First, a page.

As numerous commentators have pointed out, film adaptations of comic books have the advantage of built-in popular familiarity and bases of support. In addition, a successful adaptation may generate a vast amount of cash in terms of product tie-ins (clothing, games, fast food restaurant items, toys) and so forth for the fortunate entertainment giant in question.
Taking no chances, the filmmakers have made sure that The Avengers is star-packed, and in numerous cases (Johansson, Downey, Hemsworth, Ruffalo, Jackson and even Gwyneth Paltrow in a small part, Clark Gregg and Cobie Smulders) the performers have a genuine following or popular appeal.
But there is more going on here.
Again, a number of critics have pointed to the manner in which superhero films dress up American reality, brutal American imperialist reality in particular. A 2008 article, for example, at the Cleveland Indy Media Center, opines that “[t]hese superheroes have been harnessed in support of our dying imperial project, promising a renaissance through which our superior strength, and unrivaled human wisdom, are finally and fully unveiled for the world’s adoration and humble acquiescence.”
Along these lines, a blog by Tom Hiddleston on the Guardian web site is highly suggestive. “[S]uperhero films,” he writes, “offer a shared, faithless, modern mythology, through which these truths can be explored. In our increasingly secular society, with so many disparate gods and different faiths, superhero films present a unique canvas upon which our shared hopes, dreams and apocalyptic nightmares can be projected and played out.”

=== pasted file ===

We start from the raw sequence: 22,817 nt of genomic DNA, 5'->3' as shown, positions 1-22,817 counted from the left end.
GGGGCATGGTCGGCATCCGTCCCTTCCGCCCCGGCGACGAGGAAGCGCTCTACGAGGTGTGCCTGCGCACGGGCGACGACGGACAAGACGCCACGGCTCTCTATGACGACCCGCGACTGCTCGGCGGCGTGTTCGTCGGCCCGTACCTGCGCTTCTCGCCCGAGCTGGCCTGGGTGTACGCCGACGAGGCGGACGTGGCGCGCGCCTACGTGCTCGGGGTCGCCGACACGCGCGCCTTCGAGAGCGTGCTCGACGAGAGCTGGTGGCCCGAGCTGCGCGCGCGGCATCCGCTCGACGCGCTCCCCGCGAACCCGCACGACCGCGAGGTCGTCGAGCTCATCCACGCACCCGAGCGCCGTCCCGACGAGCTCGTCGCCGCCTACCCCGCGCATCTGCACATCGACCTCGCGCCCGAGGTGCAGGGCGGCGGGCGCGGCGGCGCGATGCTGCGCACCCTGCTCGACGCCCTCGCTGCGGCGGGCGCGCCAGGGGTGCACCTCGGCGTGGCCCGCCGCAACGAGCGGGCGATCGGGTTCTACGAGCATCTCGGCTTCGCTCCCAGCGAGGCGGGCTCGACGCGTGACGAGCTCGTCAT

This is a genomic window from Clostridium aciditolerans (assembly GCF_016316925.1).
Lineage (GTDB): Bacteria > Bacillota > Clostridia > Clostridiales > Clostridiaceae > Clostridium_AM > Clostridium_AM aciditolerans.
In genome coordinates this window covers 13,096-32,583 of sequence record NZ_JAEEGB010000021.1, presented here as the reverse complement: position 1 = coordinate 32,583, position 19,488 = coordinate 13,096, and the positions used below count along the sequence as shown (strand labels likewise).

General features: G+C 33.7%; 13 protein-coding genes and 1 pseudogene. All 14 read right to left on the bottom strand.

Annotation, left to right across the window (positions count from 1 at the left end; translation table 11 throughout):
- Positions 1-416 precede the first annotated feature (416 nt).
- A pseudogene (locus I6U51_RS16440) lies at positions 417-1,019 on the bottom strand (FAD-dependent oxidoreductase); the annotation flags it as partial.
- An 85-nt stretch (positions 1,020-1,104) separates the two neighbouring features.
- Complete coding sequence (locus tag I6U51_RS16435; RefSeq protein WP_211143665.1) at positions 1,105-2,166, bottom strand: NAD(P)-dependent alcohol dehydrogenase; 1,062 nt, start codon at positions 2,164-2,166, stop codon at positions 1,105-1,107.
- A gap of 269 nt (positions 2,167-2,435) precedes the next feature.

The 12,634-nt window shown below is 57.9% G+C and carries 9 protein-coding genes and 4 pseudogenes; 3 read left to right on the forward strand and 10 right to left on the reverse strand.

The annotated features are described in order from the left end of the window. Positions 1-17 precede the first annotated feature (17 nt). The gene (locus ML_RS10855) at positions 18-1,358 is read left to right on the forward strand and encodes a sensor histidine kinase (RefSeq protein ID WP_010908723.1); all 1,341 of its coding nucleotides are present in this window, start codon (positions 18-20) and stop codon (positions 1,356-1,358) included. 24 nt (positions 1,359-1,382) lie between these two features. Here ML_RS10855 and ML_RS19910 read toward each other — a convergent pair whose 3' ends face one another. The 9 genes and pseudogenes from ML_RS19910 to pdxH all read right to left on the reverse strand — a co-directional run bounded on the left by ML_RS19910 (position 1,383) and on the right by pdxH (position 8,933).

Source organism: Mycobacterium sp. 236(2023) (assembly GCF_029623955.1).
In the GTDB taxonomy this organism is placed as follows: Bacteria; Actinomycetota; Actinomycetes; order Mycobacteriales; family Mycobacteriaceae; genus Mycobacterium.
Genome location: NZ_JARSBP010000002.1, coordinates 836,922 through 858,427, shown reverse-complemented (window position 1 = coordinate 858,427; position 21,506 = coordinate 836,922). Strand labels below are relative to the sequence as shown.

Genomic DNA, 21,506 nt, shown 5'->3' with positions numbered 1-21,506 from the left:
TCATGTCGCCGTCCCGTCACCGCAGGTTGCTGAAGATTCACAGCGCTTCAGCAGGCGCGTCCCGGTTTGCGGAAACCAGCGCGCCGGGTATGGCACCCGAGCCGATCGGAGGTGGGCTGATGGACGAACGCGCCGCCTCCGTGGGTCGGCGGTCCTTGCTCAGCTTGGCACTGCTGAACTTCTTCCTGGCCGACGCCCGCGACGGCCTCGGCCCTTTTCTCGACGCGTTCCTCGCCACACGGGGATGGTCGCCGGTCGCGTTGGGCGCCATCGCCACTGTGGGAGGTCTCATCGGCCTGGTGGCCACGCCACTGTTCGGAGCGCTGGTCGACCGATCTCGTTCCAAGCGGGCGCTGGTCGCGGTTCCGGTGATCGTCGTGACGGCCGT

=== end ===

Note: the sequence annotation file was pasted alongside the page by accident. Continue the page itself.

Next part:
We have no desire to pick on Hiddleston, as noted, an excellent actor. In any event, one suspects that the comment reflects the thinking of the filmmakers and sections of the film industry, insofar as they care to articulate their thoughts. However, this is a terribly wrongheaded conception.
How can significant truths be explored through comic book-based films, cartoons, childish dreams? If someone thinks about this for an instant, surely it must produce misgivings.
The very nature of the form operates against, although it does not make impossible, the working through of the intensely complicated problems of modern life in a mass society.
Why is it not possible to present an accurate picture of the world and its complexities without legends, superheroes and superheroines? This genre is not working through any serious issues in an honest way. It mythologizes in dishonest ways.
Moreover, Hiddleston makes no reference to the social and class issues. But The Avengers, so to speak, does. Its view of humanity—at a time when wide layers of the population are beginning to return to the global political arena—is that of a helpless, faceless horde. Clearly, film industry executives in general and the political-media establishment have a less than selfless interest in skewing social reality and diverting people’s attention from it.
Decades ago, superhero movies and television shows were tongue-in-cheek. Today’s films present their comic book characters with a high degree of self-seriousness. They have a different tone and mood than their cartoonish ancestors. Even though it has a certain playfulness, and allows all sorts of physical mauling to go on, The Avengers still treats its characters with undue reverence.